Wellington

Samantha Owens

Posted on May 28 2024

Samantha Owens is a freelance music historian based in Karori, Wellington. She has published widely on the performance cultures and practices of Aotearoa New Zealand and Australia, 1850–1950, as well as on the music history of early modern Europe, 1660–1760. Her monograph, The Well-Travelled Musician: John Sigismond Cousser and Musical Exchange in Baroque Europe (Boydell Press, 2017), was funded by an

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Amanda McVitty, FRHistS

Posted on March 15 2024

I am the Director of Arque Research, a specialist research consulting company that helps businesses, institutions and cultural organisations use history to connect with staff, customers, stakeholders and communities. I have skills, knowledge and experience gained over a 30-year career spanning academic and applied research, journalism and marketing, and university teaching and postgraduate supervision. My expertise includes legal history, urban

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Judith Pryor

Posted on August 23 2023

I am an experienced historian, researcher, and writer specialising in research, capability and policy advice relating to Te Tiriti o Waitangi | the Treaty of Waitangi. I have previously worked as a historian for the Waitangi Tribunal and Office of Treaty Settlements, and I was part of the working group advising the government on a plan for the implementation of the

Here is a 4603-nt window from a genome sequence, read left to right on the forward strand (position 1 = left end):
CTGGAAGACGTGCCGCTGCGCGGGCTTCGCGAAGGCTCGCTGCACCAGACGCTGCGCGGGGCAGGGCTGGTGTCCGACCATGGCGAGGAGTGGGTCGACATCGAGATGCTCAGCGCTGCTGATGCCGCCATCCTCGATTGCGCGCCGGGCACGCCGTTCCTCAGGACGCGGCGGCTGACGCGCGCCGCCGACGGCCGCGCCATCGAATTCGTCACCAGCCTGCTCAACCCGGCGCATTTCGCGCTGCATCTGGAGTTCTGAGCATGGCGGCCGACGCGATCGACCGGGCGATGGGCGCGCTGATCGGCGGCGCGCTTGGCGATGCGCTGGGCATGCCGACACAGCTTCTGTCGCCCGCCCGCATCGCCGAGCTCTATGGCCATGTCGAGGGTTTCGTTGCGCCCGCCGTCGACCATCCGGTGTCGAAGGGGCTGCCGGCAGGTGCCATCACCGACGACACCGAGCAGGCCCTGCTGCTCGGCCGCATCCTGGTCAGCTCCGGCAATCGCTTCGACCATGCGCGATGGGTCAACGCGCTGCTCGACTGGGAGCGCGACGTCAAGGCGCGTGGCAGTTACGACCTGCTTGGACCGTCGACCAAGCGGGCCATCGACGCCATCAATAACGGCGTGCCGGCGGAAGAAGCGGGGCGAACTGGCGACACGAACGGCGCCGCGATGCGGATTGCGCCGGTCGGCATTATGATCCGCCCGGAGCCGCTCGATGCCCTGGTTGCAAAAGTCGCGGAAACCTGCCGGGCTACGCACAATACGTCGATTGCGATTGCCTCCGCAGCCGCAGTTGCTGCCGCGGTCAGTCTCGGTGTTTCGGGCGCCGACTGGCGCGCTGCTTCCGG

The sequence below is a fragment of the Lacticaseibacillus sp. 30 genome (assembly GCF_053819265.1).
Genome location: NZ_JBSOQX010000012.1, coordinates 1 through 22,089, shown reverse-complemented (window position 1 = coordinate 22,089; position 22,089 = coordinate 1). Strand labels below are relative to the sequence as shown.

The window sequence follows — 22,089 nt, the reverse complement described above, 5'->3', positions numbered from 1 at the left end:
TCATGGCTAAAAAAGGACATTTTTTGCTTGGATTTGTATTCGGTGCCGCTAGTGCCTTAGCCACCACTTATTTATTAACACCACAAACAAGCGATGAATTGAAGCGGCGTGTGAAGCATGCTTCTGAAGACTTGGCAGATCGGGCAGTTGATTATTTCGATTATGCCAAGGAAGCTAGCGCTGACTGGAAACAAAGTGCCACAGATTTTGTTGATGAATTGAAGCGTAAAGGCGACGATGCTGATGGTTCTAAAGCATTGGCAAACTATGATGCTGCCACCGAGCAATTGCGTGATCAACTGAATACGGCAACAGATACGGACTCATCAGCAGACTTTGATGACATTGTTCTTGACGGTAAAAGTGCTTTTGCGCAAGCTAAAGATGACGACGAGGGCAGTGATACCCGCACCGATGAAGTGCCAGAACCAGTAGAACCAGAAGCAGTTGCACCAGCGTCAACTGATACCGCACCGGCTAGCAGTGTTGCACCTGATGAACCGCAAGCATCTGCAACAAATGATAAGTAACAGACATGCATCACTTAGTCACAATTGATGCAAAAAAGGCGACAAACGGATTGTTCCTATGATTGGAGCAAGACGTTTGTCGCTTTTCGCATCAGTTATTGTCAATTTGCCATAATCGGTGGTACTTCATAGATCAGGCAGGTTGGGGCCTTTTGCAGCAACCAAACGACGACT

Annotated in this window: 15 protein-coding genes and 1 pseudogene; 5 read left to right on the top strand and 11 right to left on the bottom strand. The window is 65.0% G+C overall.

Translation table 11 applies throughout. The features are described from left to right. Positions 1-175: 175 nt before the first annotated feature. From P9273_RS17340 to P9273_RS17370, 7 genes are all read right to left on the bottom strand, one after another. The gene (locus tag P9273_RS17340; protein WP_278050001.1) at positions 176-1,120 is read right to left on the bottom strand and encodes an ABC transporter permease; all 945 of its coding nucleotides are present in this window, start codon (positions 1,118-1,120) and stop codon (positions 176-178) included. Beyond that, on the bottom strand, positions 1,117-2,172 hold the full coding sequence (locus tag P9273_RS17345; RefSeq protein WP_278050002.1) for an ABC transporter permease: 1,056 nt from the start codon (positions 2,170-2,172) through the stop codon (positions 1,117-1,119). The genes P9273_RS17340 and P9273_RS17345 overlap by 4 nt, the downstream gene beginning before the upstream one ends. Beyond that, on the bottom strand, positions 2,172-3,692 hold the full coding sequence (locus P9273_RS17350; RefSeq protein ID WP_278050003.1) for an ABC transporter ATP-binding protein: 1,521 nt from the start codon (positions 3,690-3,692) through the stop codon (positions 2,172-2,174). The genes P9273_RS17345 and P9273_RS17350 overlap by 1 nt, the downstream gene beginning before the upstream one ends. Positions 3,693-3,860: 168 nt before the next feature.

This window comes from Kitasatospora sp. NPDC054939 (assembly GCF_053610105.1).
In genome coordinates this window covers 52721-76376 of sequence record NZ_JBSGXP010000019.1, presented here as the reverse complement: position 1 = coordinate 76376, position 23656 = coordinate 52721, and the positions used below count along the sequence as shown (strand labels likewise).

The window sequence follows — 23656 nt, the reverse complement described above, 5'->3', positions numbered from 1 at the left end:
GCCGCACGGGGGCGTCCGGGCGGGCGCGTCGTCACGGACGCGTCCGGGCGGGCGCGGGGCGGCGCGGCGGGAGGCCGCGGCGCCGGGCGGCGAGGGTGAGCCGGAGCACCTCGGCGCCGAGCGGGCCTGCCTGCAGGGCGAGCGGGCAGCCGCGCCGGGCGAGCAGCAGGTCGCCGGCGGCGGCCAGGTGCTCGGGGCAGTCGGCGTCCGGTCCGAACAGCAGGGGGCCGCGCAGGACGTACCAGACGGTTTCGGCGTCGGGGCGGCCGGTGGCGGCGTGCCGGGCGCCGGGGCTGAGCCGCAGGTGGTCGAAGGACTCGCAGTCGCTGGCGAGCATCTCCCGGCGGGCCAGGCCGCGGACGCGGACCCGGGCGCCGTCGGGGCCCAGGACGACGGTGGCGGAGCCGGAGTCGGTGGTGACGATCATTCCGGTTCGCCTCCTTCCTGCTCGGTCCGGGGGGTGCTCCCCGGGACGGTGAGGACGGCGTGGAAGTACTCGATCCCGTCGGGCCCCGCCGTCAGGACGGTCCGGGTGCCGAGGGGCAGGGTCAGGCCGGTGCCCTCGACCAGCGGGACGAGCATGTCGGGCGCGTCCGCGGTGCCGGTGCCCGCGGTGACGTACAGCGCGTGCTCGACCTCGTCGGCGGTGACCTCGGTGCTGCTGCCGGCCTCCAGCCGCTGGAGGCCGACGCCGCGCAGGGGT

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Reuben Daube

Posted on September 21 2021

Heritage professional based in Upper Hutt. Currently working as a Conservation Advisor at the Central Regional Office of Heritage New Zealand Pouhere Taonga. Expertise Heritage and conservation advice Qualifications Master of Museum and Heritage Practice, Distinction, 2019 (VUW) Bachelor of Arts; History, Classical Studies and Music Studies, 2012 (VUW) Previous positions WCC, Heritage Advisor (2019-2022) MCH, Heritage Policy Intern (2018-2019)

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Rebecca Lenihan

Posted on September 21 2021

My research background is in migration history with a quantitative focus. My PhD was published as From Alba to Aotearoa: Profiling New Zealand’s Scots migrants 1840-1920 by Otago University Press in 2015. My primary research at present is an examination of the imperial troops stationed in New Zealand in the 1860s through a migration history lens, as part of Professor

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Rachel Patrick

Posted on September 21 2021

I am an independent historian based in Kāpiti in the Wellington region. I have broad-ranging interests in New Zealand social and cultural history of the nineteenth and twentieth centuries. My research interests and specialty areas include the history of the family, women’s and gender history, grief, the history of the First World War, the health and education history. I hold

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Philippa Werry

Posted on September 21 2021

I grew up in Christchurch, Wellington, Auckland and New Plymouth, and studied English and Greek at the University of Auckland, graduating with an MA in Middle English. Later I worked at the Parliamentary Library, and as a law librarian in Wellington and London. I now live in Wellington. I write fiction, non-fiction, plays and poetry, primarily for children and young

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Paul Diamond

Posted on September 21 2021